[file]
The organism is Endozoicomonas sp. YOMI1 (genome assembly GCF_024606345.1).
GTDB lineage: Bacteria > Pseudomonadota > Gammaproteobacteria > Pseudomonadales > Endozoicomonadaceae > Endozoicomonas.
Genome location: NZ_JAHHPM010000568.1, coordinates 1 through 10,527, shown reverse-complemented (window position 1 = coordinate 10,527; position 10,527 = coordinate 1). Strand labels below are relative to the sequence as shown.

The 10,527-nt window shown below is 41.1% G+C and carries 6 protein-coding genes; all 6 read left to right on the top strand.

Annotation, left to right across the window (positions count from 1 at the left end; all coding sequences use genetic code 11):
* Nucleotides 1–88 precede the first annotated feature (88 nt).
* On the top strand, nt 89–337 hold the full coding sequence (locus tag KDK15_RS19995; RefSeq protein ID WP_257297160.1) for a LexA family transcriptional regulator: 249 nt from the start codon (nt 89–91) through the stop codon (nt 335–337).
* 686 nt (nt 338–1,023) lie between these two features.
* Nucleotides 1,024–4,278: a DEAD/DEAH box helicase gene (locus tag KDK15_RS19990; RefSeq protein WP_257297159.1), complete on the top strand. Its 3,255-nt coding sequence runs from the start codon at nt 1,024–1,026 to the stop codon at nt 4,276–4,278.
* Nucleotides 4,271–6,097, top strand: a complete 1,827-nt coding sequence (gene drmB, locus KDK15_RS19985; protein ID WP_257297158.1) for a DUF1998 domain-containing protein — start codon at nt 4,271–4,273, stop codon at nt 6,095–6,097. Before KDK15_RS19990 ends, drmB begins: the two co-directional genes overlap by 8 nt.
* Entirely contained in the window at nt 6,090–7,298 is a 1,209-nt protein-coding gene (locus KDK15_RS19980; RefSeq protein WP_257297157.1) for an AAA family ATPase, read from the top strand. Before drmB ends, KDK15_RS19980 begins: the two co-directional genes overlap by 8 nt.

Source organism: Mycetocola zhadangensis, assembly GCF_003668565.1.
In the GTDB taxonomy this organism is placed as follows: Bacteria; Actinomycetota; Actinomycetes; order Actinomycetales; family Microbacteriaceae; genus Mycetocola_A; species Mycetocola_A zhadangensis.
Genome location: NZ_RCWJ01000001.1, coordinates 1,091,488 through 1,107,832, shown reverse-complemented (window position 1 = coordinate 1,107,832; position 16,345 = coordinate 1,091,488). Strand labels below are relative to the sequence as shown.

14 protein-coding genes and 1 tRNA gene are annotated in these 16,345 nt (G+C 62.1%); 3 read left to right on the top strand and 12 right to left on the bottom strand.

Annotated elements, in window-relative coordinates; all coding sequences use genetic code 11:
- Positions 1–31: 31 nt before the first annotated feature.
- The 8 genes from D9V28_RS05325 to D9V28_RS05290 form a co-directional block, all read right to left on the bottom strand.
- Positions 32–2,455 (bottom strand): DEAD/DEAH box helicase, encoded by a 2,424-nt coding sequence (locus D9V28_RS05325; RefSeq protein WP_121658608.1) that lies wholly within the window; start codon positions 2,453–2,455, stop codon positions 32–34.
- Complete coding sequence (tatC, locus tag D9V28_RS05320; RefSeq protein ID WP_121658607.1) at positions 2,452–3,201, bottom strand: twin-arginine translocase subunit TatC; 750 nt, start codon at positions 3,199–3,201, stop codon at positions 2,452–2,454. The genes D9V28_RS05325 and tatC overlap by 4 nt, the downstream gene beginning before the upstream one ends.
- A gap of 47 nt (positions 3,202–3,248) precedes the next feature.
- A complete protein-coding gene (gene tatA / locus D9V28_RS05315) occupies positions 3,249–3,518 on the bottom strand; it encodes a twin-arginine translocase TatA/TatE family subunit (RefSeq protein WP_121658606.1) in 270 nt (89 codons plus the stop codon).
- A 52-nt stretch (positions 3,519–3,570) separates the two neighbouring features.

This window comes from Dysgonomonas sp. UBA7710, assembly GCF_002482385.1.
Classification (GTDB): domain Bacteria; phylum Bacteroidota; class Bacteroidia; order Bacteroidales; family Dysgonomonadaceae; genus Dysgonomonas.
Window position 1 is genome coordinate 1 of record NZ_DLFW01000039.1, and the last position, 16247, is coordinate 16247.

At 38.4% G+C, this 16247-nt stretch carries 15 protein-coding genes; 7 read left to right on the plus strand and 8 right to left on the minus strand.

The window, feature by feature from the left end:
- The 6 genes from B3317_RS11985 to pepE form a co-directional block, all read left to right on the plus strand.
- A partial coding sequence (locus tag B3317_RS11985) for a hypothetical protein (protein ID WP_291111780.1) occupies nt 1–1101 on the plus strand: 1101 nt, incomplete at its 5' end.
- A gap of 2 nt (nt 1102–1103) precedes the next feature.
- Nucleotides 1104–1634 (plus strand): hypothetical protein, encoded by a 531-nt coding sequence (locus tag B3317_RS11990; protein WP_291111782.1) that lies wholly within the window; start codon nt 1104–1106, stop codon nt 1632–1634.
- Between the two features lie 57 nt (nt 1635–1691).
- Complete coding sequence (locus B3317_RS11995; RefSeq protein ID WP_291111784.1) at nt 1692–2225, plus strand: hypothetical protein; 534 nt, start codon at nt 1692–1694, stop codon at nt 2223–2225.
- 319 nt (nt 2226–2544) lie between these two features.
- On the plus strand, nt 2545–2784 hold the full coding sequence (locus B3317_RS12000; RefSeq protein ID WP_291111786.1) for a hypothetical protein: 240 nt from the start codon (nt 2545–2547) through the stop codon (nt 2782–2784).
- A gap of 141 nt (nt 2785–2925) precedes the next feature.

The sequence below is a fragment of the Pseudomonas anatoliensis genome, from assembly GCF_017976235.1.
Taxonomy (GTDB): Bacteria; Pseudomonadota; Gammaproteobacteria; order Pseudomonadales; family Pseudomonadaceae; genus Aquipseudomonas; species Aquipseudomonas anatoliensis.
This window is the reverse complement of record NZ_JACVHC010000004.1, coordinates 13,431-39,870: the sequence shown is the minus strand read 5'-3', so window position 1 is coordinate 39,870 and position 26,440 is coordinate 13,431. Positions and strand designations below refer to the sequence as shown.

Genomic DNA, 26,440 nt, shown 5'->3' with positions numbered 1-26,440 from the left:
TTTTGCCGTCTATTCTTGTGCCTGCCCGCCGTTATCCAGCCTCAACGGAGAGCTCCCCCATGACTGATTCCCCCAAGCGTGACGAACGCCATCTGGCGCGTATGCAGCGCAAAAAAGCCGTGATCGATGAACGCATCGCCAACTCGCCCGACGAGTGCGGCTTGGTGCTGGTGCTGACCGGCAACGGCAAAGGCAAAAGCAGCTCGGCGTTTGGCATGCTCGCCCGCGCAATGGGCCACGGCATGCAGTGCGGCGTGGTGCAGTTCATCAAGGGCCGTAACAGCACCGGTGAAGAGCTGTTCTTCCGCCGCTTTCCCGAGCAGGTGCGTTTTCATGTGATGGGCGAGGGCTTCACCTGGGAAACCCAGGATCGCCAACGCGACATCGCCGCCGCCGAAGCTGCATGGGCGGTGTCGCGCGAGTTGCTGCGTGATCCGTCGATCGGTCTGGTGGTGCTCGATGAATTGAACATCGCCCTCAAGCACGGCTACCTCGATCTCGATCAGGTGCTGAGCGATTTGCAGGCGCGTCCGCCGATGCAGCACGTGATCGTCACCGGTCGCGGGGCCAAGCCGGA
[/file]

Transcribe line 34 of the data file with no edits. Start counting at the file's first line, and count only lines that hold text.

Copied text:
- Complete coding sequence (locus B3317_RS11995; RefSeq protein ID WP_291111784.1) at nt 1692–2225, plus strand: hypothetical protein; 534 nt, start codon at nt 1692–1694, stop codon at nt 2223–2225.